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        • #5
          Re: Dark streaks in CopyChrome 7 Adjusting PH

          PH can be raised simply by agitation. As far as the dark spots it is possible that you are using to much current or even to close to the anodes when plating of course be sure that you parts are rinsed and free from any copper solution before putting them into the copy chrome
          also this formula has worked for me I plate at between 95 and 110 degrees using 1 amp per 32 sq inches instead of 1 amp per 16 sq inches this has been working for me with the copy chrome
          Jim Eaton

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          • #6
            Re: Dark streaks in CopyChrome 7 Adjusting PH

            My suggestion is to use HCl for pH adjusting based on several factors:

            1. Many articles read on the composition and maintenance of nickel and cobalt baths will suggest HCl. The Caswell support team suggests HCl as well.

            2. Using HCl I have maintained the same baths now for almost 3 years with excellent results, every time, no buffing needed afterwards. I agree that avoiding buffing after nickel or copychrome is a very good practice.

            3. Going against Caswell's recommendation, I ruined my previous batch of nickel by adding sulfuric acid to it in an attempt to get the pH right.

            It's true that some aspects of plating are as much finesse as science. What works for some doesn't work for all because there are often conditions that are being used that don't get described along with the problem.

            To avoid any concerns about Home Depot HCl, a small bottle of laboratory grade HCl can be obtained at reasonable cost from numerous chemical suppliers, like Daigger. You can order it on line if you want, too.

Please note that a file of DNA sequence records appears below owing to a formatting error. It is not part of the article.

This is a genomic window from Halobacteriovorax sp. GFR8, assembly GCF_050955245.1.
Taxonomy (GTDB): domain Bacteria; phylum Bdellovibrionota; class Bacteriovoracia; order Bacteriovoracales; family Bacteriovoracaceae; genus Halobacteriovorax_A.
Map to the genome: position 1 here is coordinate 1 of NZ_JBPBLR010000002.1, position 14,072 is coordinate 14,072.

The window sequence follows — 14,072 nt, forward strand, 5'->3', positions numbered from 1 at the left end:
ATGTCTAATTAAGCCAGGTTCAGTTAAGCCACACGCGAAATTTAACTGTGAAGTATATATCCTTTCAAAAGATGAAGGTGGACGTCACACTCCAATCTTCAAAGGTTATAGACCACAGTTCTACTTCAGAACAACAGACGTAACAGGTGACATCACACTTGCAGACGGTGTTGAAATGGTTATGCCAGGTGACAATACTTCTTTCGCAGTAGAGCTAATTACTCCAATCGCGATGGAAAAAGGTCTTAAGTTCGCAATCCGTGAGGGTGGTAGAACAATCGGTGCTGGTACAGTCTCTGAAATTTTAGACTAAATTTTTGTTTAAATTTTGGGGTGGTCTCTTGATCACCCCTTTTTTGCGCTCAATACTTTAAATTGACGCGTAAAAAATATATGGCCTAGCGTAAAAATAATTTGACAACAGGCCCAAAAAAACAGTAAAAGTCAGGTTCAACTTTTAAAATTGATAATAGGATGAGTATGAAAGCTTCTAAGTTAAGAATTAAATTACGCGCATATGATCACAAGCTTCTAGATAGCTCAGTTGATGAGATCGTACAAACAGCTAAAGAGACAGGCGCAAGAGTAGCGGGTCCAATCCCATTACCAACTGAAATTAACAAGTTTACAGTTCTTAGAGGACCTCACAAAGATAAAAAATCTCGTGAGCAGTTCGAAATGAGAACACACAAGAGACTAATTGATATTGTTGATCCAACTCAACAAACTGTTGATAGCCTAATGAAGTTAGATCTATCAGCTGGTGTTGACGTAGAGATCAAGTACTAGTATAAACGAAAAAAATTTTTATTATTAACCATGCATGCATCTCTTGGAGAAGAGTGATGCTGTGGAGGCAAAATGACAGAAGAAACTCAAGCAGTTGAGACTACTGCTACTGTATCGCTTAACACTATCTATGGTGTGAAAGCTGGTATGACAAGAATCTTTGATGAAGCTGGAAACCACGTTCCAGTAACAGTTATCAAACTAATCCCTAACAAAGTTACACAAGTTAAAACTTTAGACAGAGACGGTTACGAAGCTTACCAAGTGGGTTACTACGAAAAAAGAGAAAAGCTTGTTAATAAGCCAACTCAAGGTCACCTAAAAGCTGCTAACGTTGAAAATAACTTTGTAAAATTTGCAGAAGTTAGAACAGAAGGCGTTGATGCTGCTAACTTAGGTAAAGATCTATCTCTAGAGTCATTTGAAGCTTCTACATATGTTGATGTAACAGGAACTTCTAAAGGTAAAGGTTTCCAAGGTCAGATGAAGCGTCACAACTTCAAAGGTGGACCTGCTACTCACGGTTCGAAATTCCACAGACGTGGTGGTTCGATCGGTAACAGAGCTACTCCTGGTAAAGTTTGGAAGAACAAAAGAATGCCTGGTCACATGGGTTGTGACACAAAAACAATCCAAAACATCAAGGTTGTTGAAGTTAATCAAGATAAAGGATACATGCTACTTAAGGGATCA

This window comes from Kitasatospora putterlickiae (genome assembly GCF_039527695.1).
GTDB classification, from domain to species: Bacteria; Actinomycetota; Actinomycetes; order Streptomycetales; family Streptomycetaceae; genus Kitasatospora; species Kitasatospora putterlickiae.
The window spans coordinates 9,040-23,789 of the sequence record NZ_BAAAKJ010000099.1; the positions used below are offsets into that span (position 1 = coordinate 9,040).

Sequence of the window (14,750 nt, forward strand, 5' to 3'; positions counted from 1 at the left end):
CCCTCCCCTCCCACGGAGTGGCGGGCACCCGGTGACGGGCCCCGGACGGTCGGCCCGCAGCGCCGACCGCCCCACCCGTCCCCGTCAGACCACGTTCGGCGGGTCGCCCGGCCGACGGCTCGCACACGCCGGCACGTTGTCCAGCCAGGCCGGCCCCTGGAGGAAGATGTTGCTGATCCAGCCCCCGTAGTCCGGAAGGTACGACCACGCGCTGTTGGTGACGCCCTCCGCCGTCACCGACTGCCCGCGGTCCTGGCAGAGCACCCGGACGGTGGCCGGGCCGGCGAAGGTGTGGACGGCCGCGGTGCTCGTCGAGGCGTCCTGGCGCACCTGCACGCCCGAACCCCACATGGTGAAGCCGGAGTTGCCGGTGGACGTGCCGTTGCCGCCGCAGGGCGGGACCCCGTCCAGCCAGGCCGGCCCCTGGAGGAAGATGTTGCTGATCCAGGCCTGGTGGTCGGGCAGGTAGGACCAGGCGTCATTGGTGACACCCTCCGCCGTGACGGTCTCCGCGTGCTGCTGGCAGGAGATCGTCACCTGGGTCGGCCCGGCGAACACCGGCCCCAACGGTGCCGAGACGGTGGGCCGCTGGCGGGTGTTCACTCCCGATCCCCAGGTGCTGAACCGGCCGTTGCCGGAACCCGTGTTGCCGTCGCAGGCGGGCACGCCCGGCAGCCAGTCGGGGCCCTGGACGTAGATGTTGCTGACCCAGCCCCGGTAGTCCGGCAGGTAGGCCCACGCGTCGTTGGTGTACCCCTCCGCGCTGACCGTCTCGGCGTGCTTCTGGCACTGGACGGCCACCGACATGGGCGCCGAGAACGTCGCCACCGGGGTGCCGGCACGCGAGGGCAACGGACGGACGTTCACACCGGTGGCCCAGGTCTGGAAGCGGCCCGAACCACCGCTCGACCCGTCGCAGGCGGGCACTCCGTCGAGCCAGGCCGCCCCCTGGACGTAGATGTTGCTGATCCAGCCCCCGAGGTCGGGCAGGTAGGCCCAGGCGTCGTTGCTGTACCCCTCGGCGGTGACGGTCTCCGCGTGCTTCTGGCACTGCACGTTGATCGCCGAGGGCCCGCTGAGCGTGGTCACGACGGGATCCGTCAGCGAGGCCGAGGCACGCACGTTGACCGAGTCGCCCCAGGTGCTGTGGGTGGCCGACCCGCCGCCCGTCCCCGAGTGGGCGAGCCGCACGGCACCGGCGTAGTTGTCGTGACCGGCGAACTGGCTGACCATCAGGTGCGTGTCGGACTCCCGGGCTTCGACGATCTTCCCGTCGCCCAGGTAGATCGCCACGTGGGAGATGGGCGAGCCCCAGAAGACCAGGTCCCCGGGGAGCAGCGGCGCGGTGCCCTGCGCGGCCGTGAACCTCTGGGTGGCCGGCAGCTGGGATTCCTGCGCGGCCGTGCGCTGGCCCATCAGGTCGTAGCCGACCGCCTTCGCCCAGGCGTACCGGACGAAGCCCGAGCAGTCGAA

Be sure that you have sufficient agitation. An open tube at the bottom of the tank will provide the large sized bubbles you need to substantially agitate the solution. If your tanks are large, you might want to consider several tubes with multiple pumps. Also, a small addition of brightener might help eliminate dark spots.

            Ken

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            • #7
              Re: Dark streaks in CopyChrome 7 Adjusting PH

              Originally posted by dadkar2
              2. Using HCl I have maintained the same baths now for almost 3 years with excellent results, every time, no buffing needed afterwards. I agree that avoiding buffing after nickel or copychrome is a very good practice.

              3. Going against Caswell's recommendation, I ruined my previous batch of nickel by adding sulfuric acid to it in an attempt to get the pH right.
              I guess #2 is all that matters, although I don't get how sulfuric acid could ruin a bath. It is used for ph adjustment as well as HCl. I thought this article might be useful for someone as it talks a little about dummying and the effects of metallic contaminants in nickel plating.

              http://www.pfonline.com/articles/pfd0015.html